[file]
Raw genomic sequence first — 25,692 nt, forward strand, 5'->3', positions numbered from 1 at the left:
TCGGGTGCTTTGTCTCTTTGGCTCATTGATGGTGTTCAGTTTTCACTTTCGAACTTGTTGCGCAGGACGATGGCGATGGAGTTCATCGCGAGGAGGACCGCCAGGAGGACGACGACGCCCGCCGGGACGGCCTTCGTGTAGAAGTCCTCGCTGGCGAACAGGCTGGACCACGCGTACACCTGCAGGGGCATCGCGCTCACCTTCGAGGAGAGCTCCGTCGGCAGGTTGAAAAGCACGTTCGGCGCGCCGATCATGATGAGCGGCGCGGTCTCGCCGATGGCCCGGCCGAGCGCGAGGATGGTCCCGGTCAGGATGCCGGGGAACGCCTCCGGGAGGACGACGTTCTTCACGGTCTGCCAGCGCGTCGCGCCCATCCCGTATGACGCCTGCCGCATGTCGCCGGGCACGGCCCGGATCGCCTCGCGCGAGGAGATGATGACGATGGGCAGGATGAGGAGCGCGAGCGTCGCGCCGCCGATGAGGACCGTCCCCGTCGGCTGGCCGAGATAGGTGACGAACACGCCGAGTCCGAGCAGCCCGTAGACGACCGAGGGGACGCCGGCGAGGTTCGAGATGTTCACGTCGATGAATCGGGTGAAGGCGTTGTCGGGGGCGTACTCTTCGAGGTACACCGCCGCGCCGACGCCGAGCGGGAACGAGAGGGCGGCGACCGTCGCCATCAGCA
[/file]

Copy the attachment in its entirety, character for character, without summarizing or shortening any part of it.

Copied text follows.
Raw genomic sequence first — 25,692 nt, forward strand, 5'->3', positions numbered from 1 at the left:
TCGGGTGCTTTGTCTCTTTGGCTCATTGATGGTGTTCAGTTTTCACTTTCGAACTTGTTGCGCAGGACGATGGCGATGGAGTTCATCGCGAGGAGGACCGCCAGGAGGACGACGACGCCCGCCGGGACGGCCTTCGTGTAGAAGTCCTCGCTGGCGAACAGGCTGGACCACGCGTACACCTGCAGGGGCATCGCGCTCACCTTCGAGGAGAGCTCCGTCGGCAGGTTGAAAAGCACGTTCGGCGCGCCGATCATGATGAGCGGCGCGGTCTCGCCGATGGCCCGGCCGAGCGCGAGGATGGTCCCGGTCAGGATGCCGGGGAACGCCTCCGGGAGGACGACGTTCTTCACGGTCTGCCAGCGCGTCGCGCCCATCCCGTATGACGCCTGCCGCATGTCGCCGGGCACGGCCCGGATCGCCTCGCGCGAGGAGATGATGACGATGGGCAGGATGAGGAGCGCGAGCGTCGCGCCGCCGATGAGGACCGTCCCCGTCGGCTGGCCGAGATAGGTGACGAACACGCCGAGTCCGAGCAGCCCGTAGACGACCGAGGGGACGCCGGCGAGGTTCGAGATGTTCACGTCGATGAATCGGGTGAAGGCGTTGTCGGGGGCGTACTCTTCGAGGTACACCGCCGCGCCGACGCCGAGCGGGAACGAGAGGGCGGCGACCGTCGCCATCAGCA